MLB Will Not Counter MLBPA’s Latest Offer, Requests Federal Mediator To Help Resolve Lockout


4:10PM: The league will not be making a counter to the MLBPA’s most recent offer, The Athletic’s Evan Drellich reports (via Twitter).  The union made their offer on Tuesday and MLB was expected to make a response, though this will now apparently not be the case.  Between this lack of a counter-offer, no new meetings scheduled between the two sides, and now the league’s request for a federal mediator, it is unclear when the next set of negotiations may take place.

3:29PM: Major League Baseball has asked the Federal Mediation and Conciliation Service for assistance in ending the lockout,’s Jeff Passan reports (Twitter link).  As per the league’s request, a federal mediator would step in to help resolve the many outstanding issues between the owners and players in negotiating the next collective bargaining agreement.  The MLBPA would also have to sign off on a mediator’s involvement, and it isn’t yet clear whether the union has consented to this third-party consultation.

It isn’t uncommon for the FMCS to become involved in sports-related work stoppages, as federal mediators all played roles in the NFL’s 2011 lockout, the NBA’s 2011 lockout, and the 2012-13 NHL lockout.  In addition, Bill Shaikin of The Los Angeles Times noted that former FMCS director William Usery was appointed by President Bill Clinton to try and help baseball’s owners and players come to an agreement that would end the 1994-95 players’ strike.

Results were mixed, as FMCS involvement didn’t do much in the NFL’s case, nor did Usery’s involvement help bring the 1994-95 strike any closer to an end.  It is worth underscoring that a federal mediator is there only to help facilitate talks between the two sides, and cannot force either party to accept a deal.

With this in mind, it doesn’t necessarily mean that the lockout is any closer to a resolution.  In the absolute best-case scenario that a mediator’s involvement would suddenly jumpstart talks, it would likely be some time before a new CBA is finalized — Jeff Jones of The Belleville News-Democrat observes that the aforementioned NBA and NHL lockouts needed roughly five more weeks of talks to reach a resolution.  If Spring Training didn’t begin until mid-March, some regular-season games would need to be canceled.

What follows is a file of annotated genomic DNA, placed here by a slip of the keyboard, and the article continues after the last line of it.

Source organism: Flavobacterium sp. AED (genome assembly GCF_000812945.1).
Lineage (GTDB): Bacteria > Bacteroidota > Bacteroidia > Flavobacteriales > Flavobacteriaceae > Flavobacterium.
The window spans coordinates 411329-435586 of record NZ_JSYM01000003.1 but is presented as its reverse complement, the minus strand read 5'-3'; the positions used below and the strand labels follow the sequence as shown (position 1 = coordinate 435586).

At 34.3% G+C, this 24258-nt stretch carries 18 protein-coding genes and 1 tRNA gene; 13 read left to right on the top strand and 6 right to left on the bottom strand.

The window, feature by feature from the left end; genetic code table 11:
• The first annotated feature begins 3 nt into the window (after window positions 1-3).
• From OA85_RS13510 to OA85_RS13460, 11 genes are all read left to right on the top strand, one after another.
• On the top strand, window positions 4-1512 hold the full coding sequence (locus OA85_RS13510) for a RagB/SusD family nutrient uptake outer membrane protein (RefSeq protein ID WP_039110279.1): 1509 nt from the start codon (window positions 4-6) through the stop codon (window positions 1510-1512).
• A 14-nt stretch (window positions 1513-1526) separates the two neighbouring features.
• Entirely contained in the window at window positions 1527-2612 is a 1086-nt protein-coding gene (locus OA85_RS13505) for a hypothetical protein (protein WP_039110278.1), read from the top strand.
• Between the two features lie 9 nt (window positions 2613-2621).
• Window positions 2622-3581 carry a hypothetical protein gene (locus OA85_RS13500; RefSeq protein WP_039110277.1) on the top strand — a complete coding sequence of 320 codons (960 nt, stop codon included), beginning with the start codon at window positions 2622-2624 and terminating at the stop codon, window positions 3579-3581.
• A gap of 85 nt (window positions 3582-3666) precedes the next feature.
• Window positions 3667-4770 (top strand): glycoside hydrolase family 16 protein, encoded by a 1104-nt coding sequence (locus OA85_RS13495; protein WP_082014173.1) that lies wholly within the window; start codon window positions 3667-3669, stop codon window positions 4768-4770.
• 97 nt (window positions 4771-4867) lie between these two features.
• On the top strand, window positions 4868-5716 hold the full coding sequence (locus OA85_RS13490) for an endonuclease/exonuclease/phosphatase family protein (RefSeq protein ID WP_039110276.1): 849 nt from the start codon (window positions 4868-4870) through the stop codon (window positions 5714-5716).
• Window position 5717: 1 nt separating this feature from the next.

A quick end to the lockout seems quite remote, however, given the large divides that have already become apparent in earlier talks between MLBPA and the players’ union.  If anything, requesting a mediator at this relatively early stage of negotiations is unusual, and it could be a tactic by the league to put some public pressure on the union.  (Labor lawyer Eugene Freedman raised this point as part of a multi-Tweet thread about today’s news.)  According to USA Today’s Bob Nightengale, a player with direct knowledge of the labor talks referred to the mediation request as “a publicity stunt” from the league.

While the lockout has only been going on for a little over two months, there is certainly a ticking-clock element to negotiations, given that Spring Training camps were scheduled to open within two weeks’ time, and Opening Day is scheduled for March 31.  If the “publicity stunt” sentiment is shared by the union members at large and the MLBPA doesn’t agree to FMCS mediation, it would represent yet another setback in talks (or lack thereof) between the two sides.

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